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Fire-hardening wood?


Favinger

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Does heating wood harden it? I remember learning that primitive man hardened wooden spears over fire and that violin bridges could be harden by heating. An anthropologist friend of mine says that it is thought unlikely to actually harden the spear. What is the heating suppose to do to the wood? Does it just drive off water? Does it harden resins? Does it cross-link polymers of sugar or lignin? Does it do anything? I have never seen much difference after heating my bridges; am I doing it wrong? Any opinion or reference is welcome.

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I thought the objective of burning spear tips was to build a layer of hardened charcoal, not to harden the wood.

I don't think that heating bridges hardens them, though it's commonly alleged to--what I do notice, however, is that if I don't cook bridges first, sometimes their water content is excessive, and sometime after I'm finished the wood consequently shrinks, and I'm left with strings sitting on the fingerboard--especially cello bridges.

The other day I did a test to confirm this, and fit a cello bridge immediately after drying it, then did my usual water routine to carve the bridge (a moist bridge carves easier). When I'd finished, the bridge was almost 2mm too high, and then a few minutes on the hotplate pulled it back to where I'd originally set it. I've had cello actions drop 2mm in a week or so, and now suspect that the (humid) bridges were at fault, not the cellos.

Because of this, today I had to fit several violin bridges, and left them sitting on my hotplate on low until I needed each. I think that's going to become the regular strategy.

[This message has been edited by Michael Darnton (edited 03-01-2002).]

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One can also microwave bridges. This is a way to straighten a warped bridge; wet the concave side and heat it. Sometimes this works, sometimes the bridge warps back, so let things settle on the violin for a couple of weeks before trusting!

The technique of charring, then scraping, violin plates was patented at some point. I don't have the patent, but a search at www.uspto.gov [NOT a commercial site!] will reveal the patent. Many claims of improvements, but it didn't convince me to chuck any violins in the woodstove to see if they sound better charred. Does make some sense, but one would need to rough a plate, then char it, then scrape it down. I don't mind some slightly singed spots on a bow, but a violin seems different!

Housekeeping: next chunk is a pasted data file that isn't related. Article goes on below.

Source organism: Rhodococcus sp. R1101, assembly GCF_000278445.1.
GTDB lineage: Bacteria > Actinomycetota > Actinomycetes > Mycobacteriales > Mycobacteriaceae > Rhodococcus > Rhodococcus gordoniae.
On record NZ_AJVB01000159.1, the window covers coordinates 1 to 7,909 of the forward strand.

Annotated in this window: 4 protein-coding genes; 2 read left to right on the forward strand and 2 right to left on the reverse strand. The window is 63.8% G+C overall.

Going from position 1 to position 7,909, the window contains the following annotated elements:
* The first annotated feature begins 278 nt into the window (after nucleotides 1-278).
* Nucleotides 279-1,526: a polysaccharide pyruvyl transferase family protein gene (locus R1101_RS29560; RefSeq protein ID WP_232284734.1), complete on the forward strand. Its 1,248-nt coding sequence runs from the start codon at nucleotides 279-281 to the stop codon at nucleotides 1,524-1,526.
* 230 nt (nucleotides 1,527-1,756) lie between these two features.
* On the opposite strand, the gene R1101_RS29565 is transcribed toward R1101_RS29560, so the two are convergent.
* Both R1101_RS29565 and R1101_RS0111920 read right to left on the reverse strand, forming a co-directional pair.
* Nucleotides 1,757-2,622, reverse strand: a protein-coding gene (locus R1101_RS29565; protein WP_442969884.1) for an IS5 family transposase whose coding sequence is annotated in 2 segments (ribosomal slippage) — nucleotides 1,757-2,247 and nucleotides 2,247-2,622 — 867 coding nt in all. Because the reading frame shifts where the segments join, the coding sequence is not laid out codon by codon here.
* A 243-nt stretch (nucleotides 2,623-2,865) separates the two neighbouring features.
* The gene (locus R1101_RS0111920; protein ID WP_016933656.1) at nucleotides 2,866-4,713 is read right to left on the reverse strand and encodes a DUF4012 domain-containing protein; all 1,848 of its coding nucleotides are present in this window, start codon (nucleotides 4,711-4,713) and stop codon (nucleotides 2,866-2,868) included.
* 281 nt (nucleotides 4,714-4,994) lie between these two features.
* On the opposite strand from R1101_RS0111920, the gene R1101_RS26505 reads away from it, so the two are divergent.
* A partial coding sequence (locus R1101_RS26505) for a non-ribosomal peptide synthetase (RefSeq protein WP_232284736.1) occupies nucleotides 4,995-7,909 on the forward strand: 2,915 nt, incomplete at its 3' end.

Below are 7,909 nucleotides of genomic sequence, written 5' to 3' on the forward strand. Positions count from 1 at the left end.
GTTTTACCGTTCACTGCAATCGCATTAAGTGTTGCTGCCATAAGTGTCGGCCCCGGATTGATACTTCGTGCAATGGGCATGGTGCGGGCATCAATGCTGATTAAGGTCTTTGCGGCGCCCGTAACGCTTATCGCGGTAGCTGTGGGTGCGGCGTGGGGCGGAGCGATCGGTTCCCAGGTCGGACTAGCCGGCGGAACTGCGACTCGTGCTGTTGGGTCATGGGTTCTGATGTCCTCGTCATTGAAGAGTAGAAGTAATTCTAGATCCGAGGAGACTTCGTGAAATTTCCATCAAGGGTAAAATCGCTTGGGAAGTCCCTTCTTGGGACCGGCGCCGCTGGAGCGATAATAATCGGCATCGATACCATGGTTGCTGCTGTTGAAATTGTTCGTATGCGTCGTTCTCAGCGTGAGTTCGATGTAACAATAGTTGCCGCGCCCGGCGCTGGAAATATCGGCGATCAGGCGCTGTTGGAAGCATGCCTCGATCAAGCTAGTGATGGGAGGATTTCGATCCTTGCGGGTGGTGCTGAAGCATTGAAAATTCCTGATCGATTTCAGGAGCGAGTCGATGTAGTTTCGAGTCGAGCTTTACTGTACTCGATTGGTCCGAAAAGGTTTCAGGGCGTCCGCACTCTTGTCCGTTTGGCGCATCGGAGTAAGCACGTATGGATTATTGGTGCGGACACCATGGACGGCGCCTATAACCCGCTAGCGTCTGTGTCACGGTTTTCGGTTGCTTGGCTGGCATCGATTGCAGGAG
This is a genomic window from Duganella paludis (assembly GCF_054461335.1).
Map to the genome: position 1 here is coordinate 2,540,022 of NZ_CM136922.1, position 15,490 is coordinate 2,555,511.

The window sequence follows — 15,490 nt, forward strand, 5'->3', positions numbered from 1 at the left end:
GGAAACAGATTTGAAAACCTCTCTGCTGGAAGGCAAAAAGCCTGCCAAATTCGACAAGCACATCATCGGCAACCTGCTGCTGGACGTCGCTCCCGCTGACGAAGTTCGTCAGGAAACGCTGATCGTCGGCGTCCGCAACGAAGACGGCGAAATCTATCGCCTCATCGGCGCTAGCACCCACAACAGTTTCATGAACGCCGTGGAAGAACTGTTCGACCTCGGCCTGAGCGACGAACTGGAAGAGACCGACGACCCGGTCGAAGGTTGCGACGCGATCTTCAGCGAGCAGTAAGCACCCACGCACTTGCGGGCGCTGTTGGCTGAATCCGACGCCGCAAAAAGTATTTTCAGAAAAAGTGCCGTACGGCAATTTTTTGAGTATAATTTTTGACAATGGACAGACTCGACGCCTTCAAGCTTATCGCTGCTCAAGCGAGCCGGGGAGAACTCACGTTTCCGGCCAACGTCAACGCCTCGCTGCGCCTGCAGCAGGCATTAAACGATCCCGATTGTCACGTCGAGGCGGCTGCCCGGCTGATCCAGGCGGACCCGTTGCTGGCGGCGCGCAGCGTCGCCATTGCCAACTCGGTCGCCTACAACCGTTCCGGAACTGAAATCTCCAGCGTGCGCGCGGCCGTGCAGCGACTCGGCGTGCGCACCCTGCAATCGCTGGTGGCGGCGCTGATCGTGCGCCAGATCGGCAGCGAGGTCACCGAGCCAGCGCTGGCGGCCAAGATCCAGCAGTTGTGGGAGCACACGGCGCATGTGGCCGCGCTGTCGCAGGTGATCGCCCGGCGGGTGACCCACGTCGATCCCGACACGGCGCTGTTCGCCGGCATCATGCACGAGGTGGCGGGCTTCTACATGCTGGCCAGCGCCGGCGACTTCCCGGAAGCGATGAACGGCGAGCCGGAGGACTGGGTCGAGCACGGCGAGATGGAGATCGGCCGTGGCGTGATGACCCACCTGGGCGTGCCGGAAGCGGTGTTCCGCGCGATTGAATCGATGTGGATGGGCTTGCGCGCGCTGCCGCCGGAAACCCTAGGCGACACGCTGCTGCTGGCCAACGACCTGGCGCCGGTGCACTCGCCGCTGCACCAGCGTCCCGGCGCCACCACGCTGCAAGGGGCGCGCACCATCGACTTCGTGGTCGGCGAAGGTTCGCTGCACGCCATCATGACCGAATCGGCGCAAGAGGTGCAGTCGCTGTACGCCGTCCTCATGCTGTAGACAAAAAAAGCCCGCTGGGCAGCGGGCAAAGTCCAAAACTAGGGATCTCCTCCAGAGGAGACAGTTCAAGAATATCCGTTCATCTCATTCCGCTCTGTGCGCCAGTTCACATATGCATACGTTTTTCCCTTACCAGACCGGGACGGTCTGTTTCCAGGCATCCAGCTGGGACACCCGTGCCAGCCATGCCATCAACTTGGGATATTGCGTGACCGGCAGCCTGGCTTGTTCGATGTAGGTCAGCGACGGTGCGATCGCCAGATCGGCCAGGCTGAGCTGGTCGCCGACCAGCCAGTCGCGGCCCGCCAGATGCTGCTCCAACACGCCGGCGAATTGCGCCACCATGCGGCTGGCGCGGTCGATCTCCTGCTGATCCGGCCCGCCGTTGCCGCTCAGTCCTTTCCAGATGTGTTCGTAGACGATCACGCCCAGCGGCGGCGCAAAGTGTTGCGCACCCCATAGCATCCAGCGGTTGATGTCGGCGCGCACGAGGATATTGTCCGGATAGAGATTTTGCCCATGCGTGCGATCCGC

Steve

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Most woodworkers like kiln-dried wood because it is more stable and less likely to absorb moisture than air-dried wood. But they also don't need it for acoustic properties, which is why violins are made from air-dried wood. I don't know the exact mechanism, but the cellular structure is changed during the kiln-drying process, and this detrimentally changes the acoustic properties. The longer wood is air-dried the more stable it is and the less likely it will absorb moisture, one reason to use wood dried at least 7 or more years. But since violin wood will expand and contract, even after being varnished, is one reason to use quarter-sawed wood, it expands tangentially less than slab-cut wood. This makes the tops and backs less likely to expand and contract. Excessive movement of the plates could cause problems in glue joints at the sides. Of course, there are also slab-cut backs that work well and have no problems. Quartered wood is best for blocks and linings as well as tops, backs, necks, and bridges.

Concerning bridges, they will take on moisture and expand. If they are heat dried before cutting they will shrink to the smallest dimension. So when moisture causes them to expand it raises the action of the strings, which is a much better alternative than the problem Michael had where the bridge shrunk, leaving action of the strings too low.

I wouldn't fire/heat harden anything but a bridge. If a top or back were heated it would shrink to a minimal dimension, even causing an imbalance between the heated inside and unheated outside, and when as a violin it went out into the world there would be excessive expansion of the wood, stressing the glue joints, and causing much potential for disaster.

Does anyone know of one of these violins and how they perform?

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I do exactly the same as you do, and was therefore surprised at the effect it had. "Local water" I assume to be water obtained locally? :-)

quote:

Originally posted by Barry J. Griffiths:

Michael,